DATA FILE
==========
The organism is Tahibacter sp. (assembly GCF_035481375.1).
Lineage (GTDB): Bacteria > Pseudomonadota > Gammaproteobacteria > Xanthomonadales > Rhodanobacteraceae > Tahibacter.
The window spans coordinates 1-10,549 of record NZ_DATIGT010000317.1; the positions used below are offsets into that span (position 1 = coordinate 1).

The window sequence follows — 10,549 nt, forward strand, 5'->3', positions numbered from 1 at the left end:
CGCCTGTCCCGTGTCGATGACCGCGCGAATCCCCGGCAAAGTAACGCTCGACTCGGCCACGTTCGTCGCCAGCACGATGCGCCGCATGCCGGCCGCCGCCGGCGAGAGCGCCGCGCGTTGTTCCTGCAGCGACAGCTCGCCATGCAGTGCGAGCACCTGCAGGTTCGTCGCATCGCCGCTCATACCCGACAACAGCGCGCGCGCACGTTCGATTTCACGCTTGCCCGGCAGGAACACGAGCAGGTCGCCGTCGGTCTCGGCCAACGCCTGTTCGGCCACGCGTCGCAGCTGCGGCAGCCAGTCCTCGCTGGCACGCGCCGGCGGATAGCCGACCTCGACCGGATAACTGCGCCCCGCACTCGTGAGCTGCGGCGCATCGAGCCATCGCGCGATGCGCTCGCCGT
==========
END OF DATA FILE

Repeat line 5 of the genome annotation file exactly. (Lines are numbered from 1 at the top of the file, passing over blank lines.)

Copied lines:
CGCCTGTCCCGTGTCGATGACCGCGCGAATCCCCGGCAAAGTAACGCTCGACTCGGCCACGTTCGTCGCCAGCACGATGCGCCGCATGCCGGCCGCCGCCGGCGAGAGCGCCGCGCGTTGTTCCTGCAGCGACAGCTCGCCATGCAGTGCGAGCACCTGCAGGTTCGTCGCATCGCCGCTCATACCCGACAACAGCGCGCGCGCACGTTCGATTTCACGCTTGCCCGGCAGGAACACGAGCAGGTCGCCGTCGGTCTCGGCCAACGCCTGTTCGGCCACGCGTCGCAGCTGCGGCAGCCAGTCCTCGCTGGCACGCGCCGGCGGATAGCCGACCTCGACCGGATAACTGCGCCCCGCACTCGTGAGCTGCGGCGCATCGAGCCATCGCGCGATGCGCTCGCCGT